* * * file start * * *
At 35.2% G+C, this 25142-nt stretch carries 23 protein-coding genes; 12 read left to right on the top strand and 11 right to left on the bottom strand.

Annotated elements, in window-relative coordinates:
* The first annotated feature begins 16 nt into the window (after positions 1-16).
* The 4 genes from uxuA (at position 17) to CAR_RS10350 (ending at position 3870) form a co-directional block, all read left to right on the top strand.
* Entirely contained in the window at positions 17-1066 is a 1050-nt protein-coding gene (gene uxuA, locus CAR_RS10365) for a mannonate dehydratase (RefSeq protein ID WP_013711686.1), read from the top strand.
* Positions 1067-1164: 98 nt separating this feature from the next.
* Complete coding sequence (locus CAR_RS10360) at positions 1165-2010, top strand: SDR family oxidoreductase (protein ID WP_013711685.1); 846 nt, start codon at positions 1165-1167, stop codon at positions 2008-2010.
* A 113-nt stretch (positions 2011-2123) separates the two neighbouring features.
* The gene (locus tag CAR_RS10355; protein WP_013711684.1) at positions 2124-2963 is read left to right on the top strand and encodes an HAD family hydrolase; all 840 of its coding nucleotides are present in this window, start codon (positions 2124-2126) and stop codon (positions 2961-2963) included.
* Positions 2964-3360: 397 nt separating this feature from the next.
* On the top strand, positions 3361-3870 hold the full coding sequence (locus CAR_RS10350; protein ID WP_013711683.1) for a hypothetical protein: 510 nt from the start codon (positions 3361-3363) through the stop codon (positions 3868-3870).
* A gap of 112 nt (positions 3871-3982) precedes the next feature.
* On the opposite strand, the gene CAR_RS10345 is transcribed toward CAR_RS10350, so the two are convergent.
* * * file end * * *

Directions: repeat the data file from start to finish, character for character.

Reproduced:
At 35.2% G+C, this 25142-nt stretch carries 23 protein-coding genes; 12 read left to right on the top strand and 11 right to left on the bottom strand.

Annotated elements, in window-relative coordinates:
* The first annotated feature begins 16 nt into the window (after positions 1-16).
* The 4 genes from uxuA (at position 17) to CAR_RS10350 (ending at position 3870) form a co-directional block, all read left to right on the top strand.
* Entirely contained in the window at positions 17-1066 is a 1050-nt protein-coding gene (gene uxuA, locus CAR_RS10365) for a mannonate dehydratase (RefSeq protein ID WP_013711686.1), read from the top strand.
* Positions 1067-1164: 98 nt separating this feature from the next.
* Complete coding sequence (locus CAR_RS10360) at positions 1165-2010, top strand: SDR family oxidoreductase (protein ID WP_013711685.1); 846 nt, start codon at positions 1165-1167, stop codon at positions 2008-2010.
* A 113-nt stretch (positions 2011-2123) separates the two neighbouring features.
* The gene (locus tag CAR_RS10355; protein WP_013711684.1) at positions 2124-2963 is read left to right on the top strand and encodes an HAD family hydrolase; all 840 of its coding nucleotides are present in this window, start codon (positions 2124-2126) and stop codon (positions 2961-2963) included.
* Positions 2964-3360: 397 nt separating this feature from the next.
* On the top strand, positions 3361-3870 hold the full coding sequence (locus CAR_RS10350; protein ID WP_013711683.1) for a hypothetical protein: 510 nt from the start codon (positions 3361-3363) through the stop codon (positions 3868-3870).
* A gap of 112 nt (positions 3871-3982) precedes the next feature.
* On the opposite strand, the gene CAR_RS10345 is transcribed toward CAR_RS10350, so the two are convergent.